Researchers at the University of Oxford have developed a blood test for the detection of different cancers, and the test can also determine whether a cancer has metastasized.
Additionally, the cancer blood test can spot disease in patients that have non-specific symptoms and can help clinicians determine the stage of a cancer.
The test is based on the measurement of cancer-associated metabolite biomarkers in the blood using nuclear magnetic resonance (NMR) spectroscopy. This helps identify various kinds of cancers within a mixed population of healthy people, patients with localized cancer and those with metastatic cancer.
Being a blood test, the cancer test is minimally invasive and inexpensive. The test can be regarded as a “liquid biopsy” where material derived from tumor cells, in this case metabolites produced by the cells, can allow for the assessment of the presence of a cancer and details such as its stage and localization.
The researchers published data from the evaluation of the cancer blood test in the journal Clinical Cancer Research.
What is unique and powerful about the test is that it isn’t specific to any cancer type as it has the ability to detect a wide range of cancers. It can detect tumors in difficult clinical contexts, and has the potential to identify cancers in the community even before conventional imaging is used.
The Oxford study involved examination of samples from 300 patients with non-specific but concerning symptoms of cancer, such as fatigue and weight loss. The patients were recruited through the Oxfordshire Suspected CANcer (SCAN) pathway. The researchers also looked to see if the test could distinguish between patients with a range of solid tumors and those without cancer.
The study’s findings showed that the test could distinguish between individuals without cancer, individuals with localized disease and those with metastatic cancer based on blood metabolite signatures. These groups exhibit different profiles of metabolites, which the test detects, and the results are then analyzed by algorithms to distinguish between the different conditions.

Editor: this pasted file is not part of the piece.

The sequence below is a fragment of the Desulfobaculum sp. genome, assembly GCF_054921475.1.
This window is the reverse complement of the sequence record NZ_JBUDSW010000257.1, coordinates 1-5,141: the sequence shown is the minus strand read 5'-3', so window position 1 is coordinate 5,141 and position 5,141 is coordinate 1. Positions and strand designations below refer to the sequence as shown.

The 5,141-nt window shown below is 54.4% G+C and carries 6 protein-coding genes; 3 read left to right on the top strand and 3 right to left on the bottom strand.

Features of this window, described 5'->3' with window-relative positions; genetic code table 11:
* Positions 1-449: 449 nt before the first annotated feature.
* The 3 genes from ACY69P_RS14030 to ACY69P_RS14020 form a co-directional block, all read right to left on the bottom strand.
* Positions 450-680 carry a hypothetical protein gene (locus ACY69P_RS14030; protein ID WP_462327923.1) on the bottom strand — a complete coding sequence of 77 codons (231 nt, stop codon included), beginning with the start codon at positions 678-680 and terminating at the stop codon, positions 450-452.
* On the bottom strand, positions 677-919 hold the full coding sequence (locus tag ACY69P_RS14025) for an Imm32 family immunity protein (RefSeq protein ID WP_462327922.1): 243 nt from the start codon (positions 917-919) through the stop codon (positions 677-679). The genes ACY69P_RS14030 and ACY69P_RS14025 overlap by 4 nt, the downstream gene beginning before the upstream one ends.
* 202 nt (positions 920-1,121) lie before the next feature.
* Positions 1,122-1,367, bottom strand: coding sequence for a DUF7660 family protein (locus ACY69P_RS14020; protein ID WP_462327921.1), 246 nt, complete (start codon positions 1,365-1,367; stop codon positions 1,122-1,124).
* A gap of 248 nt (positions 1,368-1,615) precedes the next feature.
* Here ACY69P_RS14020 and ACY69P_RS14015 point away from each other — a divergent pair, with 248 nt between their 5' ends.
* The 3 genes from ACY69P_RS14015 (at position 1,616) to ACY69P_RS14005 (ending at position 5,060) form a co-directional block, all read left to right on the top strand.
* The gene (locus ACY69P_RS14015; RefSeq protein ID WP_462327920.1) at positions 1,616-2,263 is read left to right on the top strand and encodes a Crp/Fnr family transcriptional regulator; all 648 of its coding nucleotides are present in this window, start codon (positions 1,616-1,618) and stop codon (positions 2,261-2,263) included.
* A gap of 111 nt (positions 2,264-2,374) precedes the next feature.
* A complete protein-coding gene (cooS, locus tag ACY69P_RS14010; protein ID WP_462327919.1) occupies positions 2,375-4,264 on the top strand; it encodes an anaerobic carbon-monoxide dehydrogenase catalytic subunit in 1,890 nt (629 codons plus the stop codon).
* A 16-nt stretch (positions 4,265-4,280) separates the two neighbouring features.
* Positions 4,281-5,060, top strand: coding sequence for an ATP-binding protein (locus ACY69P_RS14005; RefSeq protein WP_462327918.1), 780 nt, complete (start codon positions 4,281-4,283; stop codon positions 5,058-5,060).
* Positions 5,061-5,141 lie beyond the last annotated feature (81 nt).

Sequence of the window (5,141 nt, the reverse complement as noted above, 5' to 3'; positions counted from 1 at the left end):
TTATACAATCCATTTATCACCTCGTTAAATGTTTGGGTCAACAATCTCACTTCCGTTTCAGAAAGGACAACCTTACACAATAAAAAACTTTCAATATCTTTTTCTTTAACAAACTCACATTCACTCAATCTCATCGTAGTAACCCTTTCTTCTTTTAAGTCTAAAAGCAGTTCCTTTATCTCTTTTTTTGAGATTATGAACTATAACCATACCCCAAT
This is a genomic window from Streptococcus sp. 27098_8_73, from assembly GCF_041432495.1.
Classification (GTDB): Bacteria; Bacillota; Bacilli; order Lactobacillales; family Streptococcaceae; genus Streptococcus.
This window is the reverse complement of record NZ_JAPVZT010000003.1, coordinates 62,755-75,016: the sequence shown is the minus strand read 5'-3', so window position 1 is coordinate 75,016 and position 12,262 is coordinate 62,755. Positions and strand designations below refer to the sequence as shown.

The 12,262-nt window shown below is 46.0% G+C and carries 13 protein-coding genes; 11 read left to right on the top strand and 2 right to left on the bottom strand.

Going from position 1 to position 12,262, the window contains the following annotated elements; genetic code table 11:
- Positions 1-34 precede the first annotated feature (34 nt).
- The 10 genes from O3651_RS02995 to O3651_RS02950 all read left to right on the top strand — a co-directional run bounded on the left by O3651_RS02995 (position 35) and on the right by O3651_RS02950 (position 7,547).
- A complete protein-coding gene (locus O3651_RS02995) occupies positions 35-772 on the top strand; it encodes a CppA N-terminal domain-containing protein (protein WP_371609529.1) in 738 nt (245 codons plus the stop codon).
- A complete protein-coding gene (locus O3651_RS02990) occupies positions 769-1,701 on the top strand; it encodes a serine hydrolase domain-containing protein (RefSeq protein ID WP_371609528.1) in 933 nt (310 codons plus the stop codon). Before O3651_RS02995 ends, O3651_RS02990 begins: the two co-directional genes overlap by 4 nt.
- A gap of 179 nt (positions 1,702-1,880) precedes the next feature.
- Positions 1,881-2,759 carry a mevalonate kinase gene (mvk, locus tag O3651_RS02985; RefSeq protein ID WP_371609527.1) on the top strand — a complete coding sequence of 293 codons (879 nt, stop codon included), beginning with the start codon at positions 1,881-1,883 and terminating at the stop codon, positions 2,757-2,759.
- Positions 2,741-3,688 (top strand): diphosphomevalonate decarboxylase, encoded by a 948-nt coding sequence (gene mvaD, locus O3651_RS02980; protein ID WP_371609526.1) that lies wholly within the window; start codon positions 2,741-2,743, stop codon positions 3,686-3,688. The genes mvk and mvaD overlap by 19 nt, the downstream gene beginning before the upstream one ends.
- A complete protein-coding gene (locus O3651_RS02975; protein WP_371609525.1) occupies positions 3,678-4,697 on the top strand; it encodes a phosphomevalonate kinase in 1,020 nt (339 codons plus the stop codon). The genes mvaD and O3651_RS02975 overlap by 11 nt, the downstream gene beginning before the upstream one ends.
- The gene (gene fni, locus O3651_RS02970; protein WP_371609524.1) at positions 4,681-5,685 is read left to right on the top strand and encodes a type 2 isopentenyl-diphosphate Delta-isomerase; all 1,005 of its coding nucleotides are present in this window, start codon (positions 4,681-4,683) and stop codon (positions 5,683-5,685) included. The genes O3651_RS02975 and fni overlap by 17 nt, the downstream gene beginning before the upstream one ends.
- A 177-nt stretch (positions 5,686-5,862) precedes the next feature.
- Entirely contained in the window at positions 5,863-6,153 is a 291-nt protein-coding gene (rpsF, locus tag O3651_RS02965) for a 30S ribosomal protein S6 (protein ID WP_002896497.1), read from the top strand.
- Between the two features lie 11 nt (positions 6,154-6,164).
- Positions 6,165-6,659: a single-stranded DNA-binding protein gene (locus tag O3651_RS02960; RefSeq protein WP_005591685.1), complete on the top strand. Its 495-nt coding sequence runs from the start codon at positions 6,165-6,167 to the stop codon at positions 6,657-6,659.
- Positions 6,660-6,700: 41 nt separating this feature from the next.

The test was able to detect cancer in 19 out of every 20 patients. In addition, it had an accuracy of 94 percent in identifying patients with metastatic disease.
“Cancer cells have unique metabolomic fingerprints due to their different metabolic processes. We are only now starting to understand how metabolites produced by tumours can be used as biomarkers to accurately detect cancer,” Dr James Larkin, researcher on the University of Oxford study said in a news release from the university.
“We have already demonstrated that this technology can successfully identify if patients with multiple sclerosis are progressing to the later stages of disease, even before trained clinicians could tell. It is very exciting that the same technology is now showing promise in other diseases, like cancer.”
The researchers plan to conduct additional studies with a greater number of patients to assess their cancer blood test for the early detection of cancers and the potential for clinical application.
“This work describes a new way of identifying cancer. The goal is to produce a test for cancer that any GP can request. We envisage that metabolomic analysis of the blood will allow accurate, timely and cost-effective triaging of patients with suspected cancer, and could allow better prioritisation of patients based on the additional early information this test provides on their disease,” Dr Fay Probert, lead researcher on the study said.
Cancer blood tests like the one developed by the Oxford researchers could also have the potential for monitoring disease progression and response to treatments, and even predict the risk of disease recurrence.